Let $\lambda$ denote a hook of size $d$ and $c(\Box)$ the content of $ \Box \in \lambda $. Let $ \text{Hooks}(d) $ be the set of hooks with $d$ boxes. Define \begin{align} B(d)&= \frac{1}{d!h^{d-1}} \sum_{\lambda\in \text{Hooks}(d)} (-1)^{ht(\lambda)-1} \, \dim \lambda \,\color{red}{\prod_{\Box \in \lambda}(1-c(\Box)h)^m}\\ &= \frac{1}{dd!{h^{d-1}}}\sum_{\ell=1}^{d} (-1)^{(\ell+1)}\binom{d-1}{\ell-1}\prod_{i=1}^{d}(1-(\ell-i)h)^m \end{align} So $B(d)$ is a polynomial in $h$

I have noticed the following recursion for $B(d)$ for $m=2$. \begin{align} d(d+1)B(d)=(d-1)(4d-2)B(d-1)+h^2(d-1)^2(d-2)^2B(d-2) \end{align}

I want to prove existence of recursion of $B(d)$ for general $m$ so in the last post Rational generating function and recursion

I wanted to show that the generating function $F(x,h)=\sum B_d (h)x^d$ is rational. Now I realize that it might not necessarily be rational. My claim of recursion would be true if I could show the generating function to be holonomic.

Recently I am studying generating function with the polynomial coefficient. So, for example, $a_n=x^n$ and the generating function is $F(x,y)=\sum a_n y^n$. Is this a rational generating function or a holonomic generating function? Is there are a method to show it?

The polynomial ring $C[x]$ has two more interesting basis $x^{\underline{n}}:=x(x-1)\cdots(x-(n-1))$ and $x^{\overline{n}}:=x(x+1)\cdots(x+n-1)$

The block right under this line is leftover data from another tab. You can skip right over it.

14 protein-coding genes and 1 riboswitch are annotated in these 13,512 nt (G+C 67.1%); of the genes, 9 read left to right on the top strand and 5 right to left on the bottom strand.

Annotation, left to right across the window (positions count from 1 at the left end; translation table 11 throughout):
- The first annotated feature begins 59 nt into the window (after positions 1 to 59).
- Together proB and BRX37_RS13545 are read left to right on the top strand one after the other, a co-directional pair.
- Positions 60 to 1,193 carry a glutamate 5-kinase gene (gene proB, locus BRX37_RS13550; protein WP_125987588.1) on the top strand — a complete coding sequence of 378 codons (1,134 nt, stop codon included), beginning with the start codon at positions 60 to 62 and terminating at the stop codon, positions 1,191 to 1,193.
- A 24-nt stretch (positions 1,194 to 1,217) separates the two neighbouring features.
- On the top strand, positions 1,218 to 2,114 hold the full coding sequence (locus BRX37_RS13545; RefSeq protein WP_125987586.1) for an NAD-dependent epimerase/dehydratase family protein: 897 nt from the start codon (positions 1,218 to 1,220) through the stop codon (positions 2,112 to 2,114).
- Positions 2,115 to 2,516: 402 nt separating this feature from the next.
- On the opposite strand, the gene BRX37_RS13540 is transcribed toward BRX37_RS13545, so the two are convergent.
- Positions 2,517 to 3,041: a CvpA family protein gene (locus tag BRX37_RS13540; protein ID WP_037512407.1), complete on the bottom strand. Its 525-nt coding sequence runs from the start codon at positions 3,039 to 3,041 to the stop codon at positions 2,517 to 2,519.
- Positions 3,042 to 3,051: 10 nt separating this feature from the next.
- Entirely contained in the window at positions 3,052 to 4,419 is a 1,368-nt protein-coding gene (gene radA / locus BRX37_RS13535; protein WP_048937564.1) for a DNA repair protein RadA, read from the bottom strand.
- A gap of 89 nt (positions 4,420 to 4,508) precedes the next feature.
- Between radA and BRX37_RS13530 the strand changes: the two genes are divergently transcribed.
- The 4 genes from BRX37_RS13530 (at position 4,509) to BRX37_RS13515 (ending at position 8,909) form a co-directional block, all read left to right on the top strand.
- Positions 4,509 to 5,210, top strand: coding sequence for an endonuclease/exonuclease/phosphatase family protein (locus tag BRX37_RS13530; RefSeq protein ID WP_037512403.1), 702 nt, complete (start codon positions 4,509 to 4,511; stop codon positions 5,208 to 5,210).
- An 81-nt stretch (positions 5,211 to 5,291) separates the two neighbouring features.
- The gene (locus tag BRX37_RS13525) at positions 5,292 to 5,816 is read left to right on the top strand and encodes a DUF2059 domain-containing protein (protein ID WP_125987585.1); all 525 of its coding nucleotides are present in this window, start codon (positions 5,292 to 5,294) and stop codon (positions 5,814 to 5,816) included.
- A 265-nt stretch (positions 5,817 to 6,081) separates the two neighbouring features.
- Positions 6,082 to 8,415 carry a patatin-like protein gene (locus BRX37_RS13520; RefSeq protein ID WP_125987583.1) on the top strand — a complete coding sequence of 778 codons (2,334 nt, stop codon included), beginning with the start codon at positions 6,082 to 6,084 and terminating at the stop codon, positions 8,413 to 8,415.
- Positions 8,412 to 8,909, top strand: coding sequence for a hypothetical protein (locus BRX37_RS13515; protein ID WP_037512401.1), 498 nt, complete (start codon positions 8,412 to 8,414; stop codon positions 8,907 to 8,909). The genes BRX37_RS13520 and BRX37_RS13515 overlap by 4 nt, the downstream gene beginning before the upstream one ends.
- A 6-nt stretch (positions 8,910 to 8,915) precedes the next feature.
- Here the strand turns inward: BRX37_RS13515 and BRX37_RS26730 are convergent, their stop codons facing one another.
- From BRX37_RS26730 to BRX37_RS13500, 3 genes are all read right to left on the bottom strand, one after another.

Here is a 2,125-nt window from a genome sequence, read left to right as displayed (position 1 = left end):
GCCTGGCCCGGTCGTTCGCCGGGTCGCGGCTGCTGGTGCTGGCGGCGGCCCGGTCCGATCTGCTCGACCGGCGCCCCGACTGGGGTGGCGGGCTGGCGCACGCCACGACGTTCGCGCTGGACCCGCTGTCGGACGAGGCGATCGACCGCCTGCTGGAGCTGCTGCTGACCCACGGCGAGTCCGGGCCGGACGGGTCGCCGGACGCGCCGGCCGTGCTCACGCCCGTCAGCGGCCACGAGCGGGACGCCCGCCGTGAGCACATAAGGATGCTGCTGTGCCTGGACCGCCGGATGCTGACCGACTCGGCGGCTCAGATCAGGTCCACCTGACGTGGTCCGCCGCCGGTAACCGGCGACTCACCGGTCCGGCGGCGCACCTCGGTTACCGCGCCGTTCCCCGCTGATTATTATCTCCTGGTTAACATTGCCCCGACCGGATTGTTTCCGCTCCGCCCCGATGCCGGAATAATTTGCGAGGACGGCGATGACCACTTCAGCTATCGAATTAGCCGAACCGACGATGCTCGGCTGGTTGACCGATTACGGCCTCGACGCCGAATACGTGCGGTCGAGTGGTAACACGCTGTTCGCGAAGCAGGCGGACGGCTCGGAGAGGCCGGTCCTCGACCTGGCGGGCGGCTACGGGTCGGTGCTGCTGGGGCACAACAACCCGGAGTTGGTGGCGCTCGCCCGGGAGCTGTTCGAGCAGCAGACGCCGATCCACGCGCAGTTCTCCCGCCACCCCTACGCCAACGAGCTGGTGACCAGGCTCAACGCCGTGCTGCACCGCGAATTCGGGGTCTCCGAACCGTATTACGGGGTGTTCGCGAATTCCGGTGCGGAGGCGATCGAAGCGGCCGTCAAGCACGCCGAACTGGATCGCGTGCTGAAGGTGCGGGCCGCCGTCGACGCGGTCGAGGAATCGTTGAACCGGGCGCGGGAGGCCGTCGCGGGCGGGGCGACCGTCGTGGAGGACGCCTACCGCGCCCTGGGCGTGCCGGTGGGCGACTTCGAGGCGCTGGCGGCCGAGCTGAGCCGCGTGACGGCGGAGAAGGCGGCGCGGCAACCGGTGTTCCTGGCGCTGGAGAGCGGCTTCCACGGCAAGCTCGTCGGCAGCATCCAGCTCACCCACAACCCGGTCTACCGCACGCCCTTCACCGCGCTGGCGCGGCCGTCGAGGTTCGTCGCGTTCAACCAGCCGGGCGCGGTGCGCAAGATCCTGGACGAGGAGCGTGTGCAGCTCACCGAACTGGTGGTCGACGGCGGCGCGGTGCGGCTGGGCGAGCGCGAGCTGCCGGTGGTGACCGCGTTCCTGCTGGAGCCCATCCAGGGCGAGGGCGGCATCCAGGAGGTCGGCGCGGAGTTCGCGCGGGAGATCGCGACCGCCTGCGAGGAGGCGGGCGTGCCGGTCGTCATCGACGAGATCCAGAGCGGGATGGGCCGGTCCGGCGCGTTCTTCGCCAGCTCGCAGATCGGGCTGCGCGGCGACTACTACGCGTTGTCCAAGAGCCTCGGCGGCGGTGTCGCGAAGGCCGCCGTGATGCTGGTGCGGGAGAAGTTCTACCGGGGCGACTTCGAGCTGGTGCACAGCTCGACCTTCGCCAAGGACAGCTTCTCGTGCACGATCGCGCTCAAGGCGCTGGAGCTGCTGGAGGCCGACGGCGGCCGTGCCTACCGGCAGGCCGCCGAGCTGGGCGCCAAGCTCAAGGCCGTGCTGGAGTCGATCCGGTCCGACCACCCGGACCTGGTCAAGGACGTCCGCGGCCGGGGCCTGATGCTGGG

How can I show the generating function of $F'(x,y)=\sum x^{\underline{n}}y^n$ is holonomic? Same question for $F'(x,y)=\sum x^{\overline{n}}y^n$.

The reason I am interested to show the generating function $F'(x,y)$ is holonomic is that I feel $B(d)$ would be some linear combination of $h^{\overline{d}}$ or $h^{\underline{d}}$. It will help me to prove that generating function of $B(d)$ is holonomic. Please guide me if I make some sense or give me some direction of progress.

  • $\begingroup$ I get $B(1)=1, B(2)=h, B(3)=h^2(5+h^2)/3$ and the recursion does not hold for $d=3$. But if I modify it to $d(d+1)B(d)/h^2=(d-1)(4d-2)B(d-1)/h+h^2(d-1)^2(d-2)^2B(d-2)$ then it works. $\endgroup$ – Somos Sep 2 '17 at 16:13
  • $\begingroup$ The OEIS sequence A177267 seems to be the triangle of coefficients of powers of $h^2$ in $dB(d)/h^{d-1}$. $\endgroup$ – Somos Sep 2 '17 at 17:15
  • $\begingroup$ For this last remark, this is explained at the end of my answer to the previous question (mathoverflow.net/questions/279369/…). Indeed, the coefficients of the polynomial count some numbers similar to the genus described in the OEIS sequence that you gave. $\endgroup$ – Synia Sep 2 '17 at 19:15
  • $\begingroup$ Sorry I missed a factor of $h^{d-1}$ in the denominator of $B(d)$ $\endgroup$ – GGT Sep 3 '17 at 1:16

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